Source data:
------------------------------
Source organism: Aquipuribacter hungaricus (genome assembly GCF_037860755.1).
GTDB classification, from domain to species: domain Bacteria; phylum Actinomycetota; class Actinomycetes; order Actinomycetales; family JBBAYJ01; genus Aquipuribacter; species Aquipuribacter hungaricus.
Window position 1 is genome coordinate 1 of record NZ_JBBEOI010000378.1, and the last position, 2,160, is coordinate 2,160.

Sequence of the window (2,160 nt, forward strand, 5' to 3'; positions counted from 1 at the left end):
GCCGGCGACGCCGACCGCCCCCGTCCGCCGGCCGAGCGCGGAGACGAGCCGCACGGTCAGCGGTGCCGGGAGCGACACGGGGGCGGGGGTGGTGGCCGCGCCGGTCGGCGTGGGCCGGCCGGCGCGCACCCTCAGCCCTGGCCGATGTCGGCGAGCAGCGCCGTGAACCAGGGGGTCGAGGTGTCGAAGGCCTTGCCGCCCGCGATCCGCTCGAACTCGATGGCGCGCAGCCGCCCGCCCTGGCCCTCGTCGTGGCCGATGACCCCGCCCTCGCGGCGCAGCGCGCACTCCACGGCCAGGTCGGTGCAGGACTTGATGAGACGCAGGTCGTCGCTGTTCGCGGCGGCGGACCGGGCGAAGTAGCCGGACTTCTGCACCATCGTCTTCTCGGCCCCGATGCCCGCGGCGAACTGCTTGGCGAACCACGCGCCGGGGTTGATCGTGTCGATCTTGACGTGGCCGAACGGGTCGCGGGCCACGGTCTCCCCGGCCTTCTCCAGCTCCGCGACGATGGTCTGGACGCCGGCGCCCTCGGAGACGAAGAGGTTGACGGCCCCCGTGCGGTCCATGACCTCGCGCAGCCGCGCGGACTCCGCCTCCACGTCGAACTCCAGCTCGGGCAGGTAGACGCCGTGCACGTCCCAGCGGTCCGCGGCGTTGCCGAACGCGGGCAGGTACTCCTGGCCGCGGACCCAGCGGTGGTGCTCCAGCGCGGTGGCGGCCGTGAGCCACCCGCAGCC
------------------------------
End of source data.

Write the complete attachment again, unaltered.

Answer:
Source organism: Aquipuribacter hungaricus (genome assembly GCF_037860755.1).
GTDB classification, from domain to species: domain Bacteria; phylum Actinomycetota; class Actinomycetes; order Actinomycetales; family JBBAYJ01; genus Aquipuribacter; species Aquipuribacter hungaricus.
Window position 1 is genome coordinate 1 of record NZ_JBBEOI010000378.1, and the last position, 2,160, is coordinate 2,160.

Sequence of the window (2,160 nt, forward strand, 5' to 3'; positions counted from 1 at the left end):
GCCGGCGACGCCGACCGCCCCCGTCCGCCGGCCGAGCGCGGAGACGAGCCGCACGGTCAGCGGTGCCGGGAGCGACACGGGGGCGGGGGTGGTGGCCGCGCCGGTCGGCGTGGGCCGGCCGGCGCGCACCCTCAGCCCTGGCCGATGTCGGCGAGCAGCGCCGTGAACCAGGGGGTCGAGGTGTCGAAGGCCTTGCCGCCCGCGATCCGCTCGAACTCGATGGCGCGCAGCCGCCCGCCCTGGCCCTCGTCGTGGCCGATGACCCCGCCCTCGCGGCGCAGCGCGCACTCCACGGCCAGGTCGGTGCAGGACTTGATGAGACGCAGGTCGTCGCTGTTCGCGGCGGCGGACCGGGCGAAGTAGCCGGACTTCTGCACCATCGTCTTCTCGGCCCCGATGCCCGCGGCGAACTGCTTGGCGAACCACGCGCCGGGGTTGATCGTGTCGATCTTGACGTGGCCGAACGGGTCGCGGGCCACGGTCTCCCCGGCCTTCTCCAGCTCCGCGACGATGGTCTGGACGCCGGCGCCCTCGGAGACGAAGAGGTTGACGGCCCCCGTGCGGTCCATGACCTCGCGCAGCCGCGCGGACTCCGCCTCCACGTCGAACTCCAGCTCGGGCAGGTAGACGCCGTGCACGTCCCAGCGGTCCGCGGCGTTGCCGAACGCGGGCAGGTACTCCTGGCCGCGGACCCAGCGGTGGTGCTCCAGCGCGGTGGCGGCCGTGAGCCACCCGCAGCC